Hanger steak or hanging steak comes from the hanging tender that is the portion of the diaphragm muscle attached to the back section of the last rib. Found between the 12th and 13th ribs of the carcass, it’s a soft, grainy, elliptical-shaped muscle about 7 inches long. The plate area indicates the diaphragm, which anatomically is one muscle. The cut gets its name from the fact that it “hangs” off the plate from the diaphragm near the kidney. The butcher cuts this into two sections: the “hanger steak,” considered more flavorful due to its being close to the kidneys; and the outer skirt steak, which is composed of tougher muscle within the diaphragm. Hanger steak, sometimes called onglet from the French, has a long, inedible membrane down the middle. It’s also called a butcher’s steak because before it became popular in restaurants (it’s rarely sold elsewhere) butchers would keep it for themselves.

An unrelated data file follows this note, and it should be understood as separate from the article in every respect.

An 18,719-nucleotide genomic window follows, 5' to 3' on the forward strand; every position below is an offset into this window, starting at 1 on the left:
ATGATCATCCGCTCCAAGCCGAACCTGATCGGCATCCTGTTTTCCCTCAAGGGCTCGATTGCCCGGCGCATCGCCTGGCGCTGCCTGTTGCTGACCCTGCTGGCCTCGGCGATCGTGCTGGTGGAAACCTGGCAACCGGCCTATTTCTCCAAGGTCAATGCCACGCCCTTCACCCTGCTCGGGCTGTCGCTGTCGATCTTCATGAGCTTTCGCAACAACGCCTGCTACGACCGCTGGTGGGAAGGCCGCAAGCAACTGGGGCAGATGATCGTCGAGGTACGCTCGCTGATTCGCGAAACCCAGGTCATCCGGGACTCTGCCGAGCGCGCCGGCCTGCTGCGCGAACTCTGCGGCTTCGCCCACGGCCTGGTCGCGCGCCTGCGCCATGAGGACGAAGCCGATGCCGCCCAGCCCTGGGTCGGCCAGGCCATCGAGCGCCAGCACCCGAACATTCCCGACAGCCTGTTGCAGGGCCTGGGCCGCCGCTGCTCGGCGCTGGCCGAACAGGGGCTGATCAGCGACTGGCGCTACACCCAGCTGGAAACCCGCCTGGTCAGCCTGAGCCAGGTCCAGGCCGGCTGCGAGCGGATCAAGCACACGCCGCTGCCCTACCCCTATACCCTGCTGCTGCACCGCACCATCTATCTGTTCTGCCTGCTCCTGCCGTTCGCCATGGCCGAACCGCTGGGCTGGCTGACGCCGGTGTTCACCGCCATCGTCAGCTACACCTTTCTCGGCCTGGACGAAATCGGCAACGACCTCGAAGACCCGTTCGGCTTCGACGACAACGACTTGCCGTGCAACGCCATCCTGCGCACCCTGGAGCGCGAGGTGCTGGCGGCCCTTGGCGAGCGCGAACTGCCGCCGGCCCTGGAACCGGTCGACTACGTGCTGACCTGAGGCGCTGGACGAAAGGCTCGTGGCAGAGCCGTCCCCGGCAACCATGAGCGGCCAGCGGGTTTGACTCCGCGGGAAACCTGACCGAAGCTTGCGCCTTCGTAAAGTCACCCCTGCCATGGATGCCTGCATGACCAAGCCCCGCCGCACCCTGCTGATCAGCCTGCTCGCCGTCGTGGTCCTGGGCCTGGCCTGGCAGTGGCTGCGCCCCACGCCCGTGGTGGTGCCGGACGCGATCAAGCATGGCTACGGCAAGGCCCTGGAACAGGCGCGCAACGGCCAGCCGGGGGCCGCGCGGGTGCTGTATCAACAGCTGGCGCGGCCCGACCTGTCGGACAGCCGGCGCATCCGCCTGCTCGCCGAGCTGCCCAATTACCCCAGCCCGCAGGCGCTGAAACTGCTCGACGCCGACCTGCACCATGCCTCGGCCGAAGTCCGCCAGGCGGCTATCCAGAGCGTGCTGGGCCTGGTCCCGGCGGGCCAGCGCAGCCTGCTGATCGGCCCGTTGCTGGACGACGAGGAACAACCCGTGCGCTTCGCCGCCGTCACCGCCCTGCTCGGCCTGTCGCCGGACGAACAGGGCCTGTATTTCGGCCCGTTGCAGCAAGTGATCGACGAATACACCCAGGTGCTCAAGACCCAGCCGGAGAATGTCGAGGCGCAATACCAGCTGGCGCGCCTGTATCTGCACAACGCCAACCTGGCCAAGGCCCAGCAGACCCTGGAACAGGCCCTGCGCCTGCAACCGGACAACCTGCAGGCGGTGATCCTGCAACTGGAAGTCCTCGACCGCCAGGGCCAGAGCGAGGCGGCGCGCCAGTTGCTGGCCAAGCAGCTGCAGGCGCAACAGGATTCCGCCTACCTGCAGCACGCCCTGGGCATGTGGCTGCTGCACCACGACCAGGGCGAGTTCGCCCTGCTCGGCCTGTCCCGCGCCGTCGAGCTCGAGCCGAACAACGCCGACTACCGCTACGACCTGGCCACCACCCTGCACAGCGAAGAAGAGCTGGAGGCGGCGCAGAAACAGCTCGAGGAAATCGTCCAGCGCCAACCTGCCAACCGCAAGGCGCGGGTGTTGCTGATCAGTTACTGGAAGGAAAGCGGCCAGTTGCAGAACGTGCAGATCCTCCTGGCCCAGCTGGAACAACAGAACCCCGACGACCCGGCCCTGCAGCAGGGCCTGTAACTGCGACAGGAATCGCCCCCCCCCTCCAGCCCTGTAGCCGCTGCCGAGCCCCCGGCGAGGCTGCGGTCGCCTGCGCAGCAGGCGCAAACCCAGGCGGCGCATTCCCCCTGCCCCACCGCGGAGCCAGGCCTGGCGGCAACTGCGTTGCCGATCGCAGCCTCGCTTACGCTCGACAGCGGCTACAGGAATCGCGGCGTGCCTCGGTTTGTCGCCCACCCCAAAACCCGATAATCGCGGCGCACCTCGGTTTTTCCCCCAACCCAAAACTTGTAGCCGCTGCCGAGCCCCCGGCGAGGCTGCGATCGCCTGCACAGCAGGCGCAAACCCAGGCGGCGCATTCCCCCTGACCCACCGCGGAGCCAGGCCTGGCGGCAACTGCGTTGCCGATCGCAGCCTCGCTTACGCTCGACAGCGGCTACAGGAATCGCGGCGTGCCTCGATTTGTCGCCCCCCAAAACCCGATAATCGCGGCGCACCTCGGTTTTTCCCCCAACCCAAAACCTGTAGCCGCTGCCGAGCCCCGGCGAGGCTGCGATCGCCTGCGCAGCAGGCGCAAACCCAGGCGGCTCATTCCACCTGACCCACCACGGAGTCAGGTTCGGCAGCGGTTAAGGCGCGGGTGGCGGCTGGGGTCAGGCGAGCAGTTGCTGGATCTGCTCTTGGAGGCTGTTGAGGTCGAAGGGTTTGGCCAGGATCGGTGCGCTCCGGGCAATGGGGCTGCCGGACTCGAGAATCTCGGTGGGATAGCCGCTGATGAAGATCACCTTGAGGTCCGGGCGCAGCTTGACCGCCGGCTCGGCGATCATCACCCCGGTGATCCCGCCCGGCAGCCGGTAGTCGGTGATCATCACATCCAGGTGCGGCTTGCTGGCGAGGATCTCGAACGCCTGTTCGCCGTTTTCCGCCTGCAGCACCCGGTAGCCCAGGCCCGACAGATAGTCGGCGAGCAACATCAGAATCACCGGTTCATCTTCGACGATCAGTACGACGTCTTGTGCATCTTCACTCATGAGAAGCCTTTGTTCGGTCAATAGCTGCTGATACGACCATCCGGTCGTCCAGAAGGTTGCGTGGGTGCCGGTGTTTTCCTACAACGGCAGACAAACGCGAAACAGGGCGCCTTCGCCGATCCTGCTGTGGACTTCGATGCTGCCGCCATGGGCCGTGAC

Flap steak or flap meat is often confused with hanger steak and often mislabeled as skirt steak (which it is not) or sirloin tips (not that either) although correctly as ranchera steak. This fan-shaped cut is an extension of the T-bone and porterhouse on the short loin coming from a smaller loin muscle on the flank. This cut is used for Mexican-style ranchera steaks and fajita strips. It is a thin steak and sometimes called by its French name bavette.

Skirt steak is a long, flat muscle cut from the beef flank and the plate area. It is a long, thin, flavorful and slightly tough cut of meat that portions well when cooked and cut along the grain. There are two types of skirt steak: the inner skirt, cut from the interior portion of the flank in the hindquarter; and the outer skirt, cut from the interior surface of the short plate in the beef forequarter.